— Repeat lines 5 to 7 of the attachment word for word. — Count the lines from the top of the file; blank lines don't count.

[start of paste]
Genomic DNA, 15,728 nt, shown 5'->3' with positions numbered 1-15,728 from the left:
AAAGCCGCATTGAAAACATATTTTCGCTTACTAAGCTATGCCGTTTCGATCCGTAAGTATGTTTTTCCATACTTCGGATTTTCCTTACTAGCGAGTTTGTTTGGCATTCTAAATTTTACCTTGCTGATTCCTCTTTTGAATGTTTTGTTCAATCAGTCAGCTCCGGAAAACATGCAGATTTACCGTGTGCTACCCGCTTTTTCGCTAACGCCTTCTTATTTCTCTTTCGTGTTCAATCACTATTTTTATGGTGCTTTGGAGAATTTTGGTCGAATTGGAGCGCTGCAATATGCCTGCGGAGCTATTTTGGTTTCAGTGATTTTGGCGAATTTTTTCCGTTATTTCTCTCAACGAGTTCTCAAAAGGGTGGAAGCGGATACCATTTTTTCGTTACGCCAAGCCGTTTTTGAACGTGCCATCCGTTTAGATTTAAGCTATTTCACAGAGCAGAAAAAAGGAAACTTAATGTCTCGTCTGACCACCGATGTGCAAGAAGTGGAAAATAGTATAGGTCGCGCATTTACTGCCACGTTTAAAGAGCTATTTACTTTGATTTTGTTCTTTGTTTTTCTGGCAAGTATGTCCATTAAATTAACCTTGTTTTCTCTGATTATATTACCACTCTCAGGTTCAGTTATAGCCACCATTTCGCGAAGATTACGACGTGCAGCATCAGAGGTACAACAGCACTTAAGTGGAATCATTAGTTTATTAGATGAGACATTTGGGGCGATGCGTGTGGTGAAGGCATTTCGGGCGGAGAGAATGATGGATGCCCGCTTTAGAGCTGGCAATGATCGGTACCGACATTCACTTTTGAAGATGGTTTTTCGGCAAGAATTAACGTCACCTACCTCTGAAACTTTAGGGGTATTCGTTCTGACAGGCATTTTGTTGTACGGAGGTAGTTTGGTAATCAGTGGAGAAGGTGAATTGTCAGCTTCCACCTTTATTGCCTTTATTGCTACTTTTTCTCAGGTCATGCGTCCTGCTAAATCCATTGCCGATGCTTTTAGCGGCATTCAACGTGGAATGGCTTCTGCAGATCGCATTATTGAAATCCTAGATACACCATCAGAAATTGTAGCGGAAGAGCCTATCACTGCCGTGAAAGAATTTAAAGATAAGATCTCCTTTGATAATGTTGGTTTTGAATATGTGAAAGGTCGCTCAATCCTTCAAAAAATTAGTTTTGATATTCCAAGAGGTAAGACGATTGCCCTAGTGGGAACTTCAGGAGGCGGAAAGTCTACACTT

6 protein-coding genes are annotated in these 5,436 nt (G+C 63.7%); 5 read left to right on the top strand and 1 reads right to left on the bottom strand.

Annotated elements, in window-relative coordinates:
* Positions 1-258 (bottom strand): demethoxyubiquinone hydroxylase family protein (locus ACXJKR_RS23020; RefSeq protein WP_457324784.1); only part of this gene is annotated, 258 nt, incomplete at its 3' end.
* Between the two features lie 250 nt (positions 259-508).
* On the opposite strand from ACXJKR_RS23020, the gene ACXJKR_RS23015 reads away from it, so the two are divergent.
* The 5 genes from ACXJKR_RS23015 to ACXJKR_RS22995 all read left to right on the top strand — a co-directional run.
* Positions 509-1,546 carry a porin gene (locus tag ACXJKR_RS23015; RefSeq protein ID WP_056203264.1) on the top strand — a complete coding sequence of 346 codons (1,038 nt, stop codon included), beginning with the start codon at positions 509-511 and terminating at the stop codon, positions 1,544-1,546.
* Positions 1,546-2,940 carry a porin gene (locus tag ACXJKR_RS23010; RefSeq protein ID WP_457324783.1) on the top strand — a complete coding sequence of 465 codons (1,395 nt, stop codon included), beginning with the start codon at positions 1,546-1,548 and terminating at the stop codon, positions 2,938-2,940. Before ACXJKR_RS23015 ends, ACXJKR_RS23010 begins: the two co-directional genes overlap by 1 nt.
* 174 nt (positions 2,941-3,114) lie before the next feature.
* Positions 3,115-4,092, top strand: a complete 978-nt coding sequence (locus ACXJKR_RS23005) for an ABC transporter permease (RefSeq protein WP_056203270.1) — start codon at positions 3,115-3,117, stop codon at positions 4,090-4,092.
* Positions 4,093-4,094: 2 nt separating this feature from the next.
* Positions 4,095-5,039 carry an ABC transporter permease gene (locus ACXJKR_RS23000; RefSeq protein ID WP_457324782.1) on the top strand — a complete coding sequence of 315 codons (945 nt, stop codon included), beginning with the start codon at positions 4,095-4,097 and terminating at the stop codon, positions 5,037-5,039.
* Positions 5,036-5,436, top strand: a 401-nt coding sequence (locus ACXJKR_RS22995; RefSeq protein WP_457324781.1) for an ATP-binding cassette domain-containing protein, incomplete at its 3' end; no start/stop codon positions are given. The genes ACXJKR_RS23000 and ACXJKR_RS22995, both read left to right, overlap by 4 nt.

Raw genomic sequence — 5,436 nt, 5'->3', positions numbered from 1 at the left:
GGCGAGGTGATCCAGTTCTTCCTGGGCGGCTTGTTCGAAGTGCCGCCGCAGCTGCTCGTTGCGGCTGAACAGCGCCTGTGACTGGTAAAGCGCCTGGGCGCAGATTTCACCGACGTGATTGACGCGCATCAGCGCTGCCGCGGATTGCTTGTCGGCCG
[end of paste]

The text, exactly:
* Positions 1-258 (bottom strand): demethoxyubiquinone hydroxylase family protein (locus ACXJKR_RS23020; RefSeq protein WP_457324784.1); only part of this gene is annotated, 258 nt, incomplete at its 3' end.
* Between the two features lie 250 nt (positions 259-508).
* On the opposite strand from ACXJKR_RS23020, the gene ACXJKR_RS23015 reads away from it, so the two are divergent.